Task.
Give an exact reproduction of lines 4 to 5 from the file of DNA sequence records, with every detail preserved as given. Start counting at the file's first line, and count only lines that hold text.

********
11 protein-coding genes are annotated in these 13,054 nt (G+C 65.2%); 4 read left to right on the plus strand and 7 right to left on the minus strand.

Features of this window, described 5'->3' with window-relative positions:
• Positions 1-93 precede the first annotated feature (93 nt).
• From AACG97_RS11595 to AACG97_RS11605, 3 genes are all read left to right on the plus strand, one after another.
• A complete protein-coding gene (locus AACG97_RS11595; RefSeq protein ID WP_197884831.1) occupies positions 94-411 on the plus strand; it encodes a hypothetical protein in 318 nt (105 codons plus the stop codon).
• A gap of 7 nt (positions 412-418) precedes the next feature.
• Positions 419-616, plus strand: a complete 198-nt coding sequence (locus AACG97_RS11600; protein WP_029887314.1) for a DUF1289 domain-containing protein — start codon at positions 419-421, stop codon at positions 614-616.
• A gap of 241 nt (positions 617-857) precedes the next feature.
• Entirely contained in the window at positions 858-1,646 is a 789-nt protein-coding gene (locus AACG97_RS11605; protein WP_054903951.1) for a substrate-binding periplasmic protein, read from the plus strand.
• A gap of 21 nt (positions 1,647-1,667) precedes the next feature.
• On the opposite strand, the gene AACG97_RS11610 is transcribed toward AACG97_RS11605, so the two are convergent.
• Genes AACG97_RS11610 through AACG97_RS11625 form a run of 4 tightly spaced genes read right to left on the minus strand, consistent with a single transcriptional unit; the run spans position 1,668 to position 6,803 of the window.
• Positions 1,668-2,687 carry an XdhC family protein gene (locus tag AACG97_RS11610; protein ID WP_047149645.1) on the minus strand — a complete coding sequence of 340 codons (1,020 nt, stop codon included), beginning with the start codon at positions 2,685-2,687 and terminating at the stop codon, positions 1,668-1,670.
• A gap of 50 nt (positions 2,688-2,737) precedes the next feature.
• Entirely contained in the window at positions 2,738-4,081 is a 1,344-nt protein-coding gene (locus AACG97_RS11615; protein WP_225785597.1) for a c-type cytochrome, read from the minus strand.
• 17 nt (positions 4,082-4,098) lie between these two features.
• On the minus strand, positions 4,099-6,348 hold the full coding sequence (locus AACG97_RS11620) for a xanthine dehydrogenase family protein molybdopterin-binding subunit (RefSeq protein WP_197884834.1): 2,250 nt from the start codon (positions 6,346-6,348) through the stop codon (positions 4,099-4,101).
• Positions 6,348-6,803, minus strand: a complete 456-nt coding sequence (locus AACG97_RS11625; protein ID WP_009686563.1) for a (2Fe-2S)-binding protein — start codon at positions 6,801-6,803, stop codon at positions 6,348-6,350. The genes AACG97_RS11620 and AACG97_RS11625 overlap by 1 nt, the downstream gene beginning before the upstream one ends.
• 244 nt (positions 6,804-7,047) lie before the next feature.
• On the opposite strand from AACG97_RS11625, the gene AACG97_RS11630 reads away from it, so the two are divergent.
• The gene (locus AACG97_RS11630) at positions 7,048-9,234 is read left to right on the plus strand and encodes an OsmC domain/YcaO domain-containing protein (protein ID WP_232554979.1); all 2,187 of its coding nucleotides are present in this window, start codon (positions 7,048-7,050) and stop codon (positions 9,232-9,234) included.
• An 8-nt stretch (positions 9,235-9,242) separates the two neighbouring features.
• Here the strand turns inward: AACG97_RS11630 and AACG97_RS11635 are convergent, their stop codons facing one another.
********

• From AACG97_RS11595 to AACG97_RS11605, 3 genes are all read left to right on the plus strand, one after another.
• A complete protein-coding gene (locus AACG97_RS11595; RefSeq protein ID WP_197884831.1) occupies positions 94-411 on the plus strand; it encodes a hypothetical protein in 318 nt (105 codons plus the stop codon).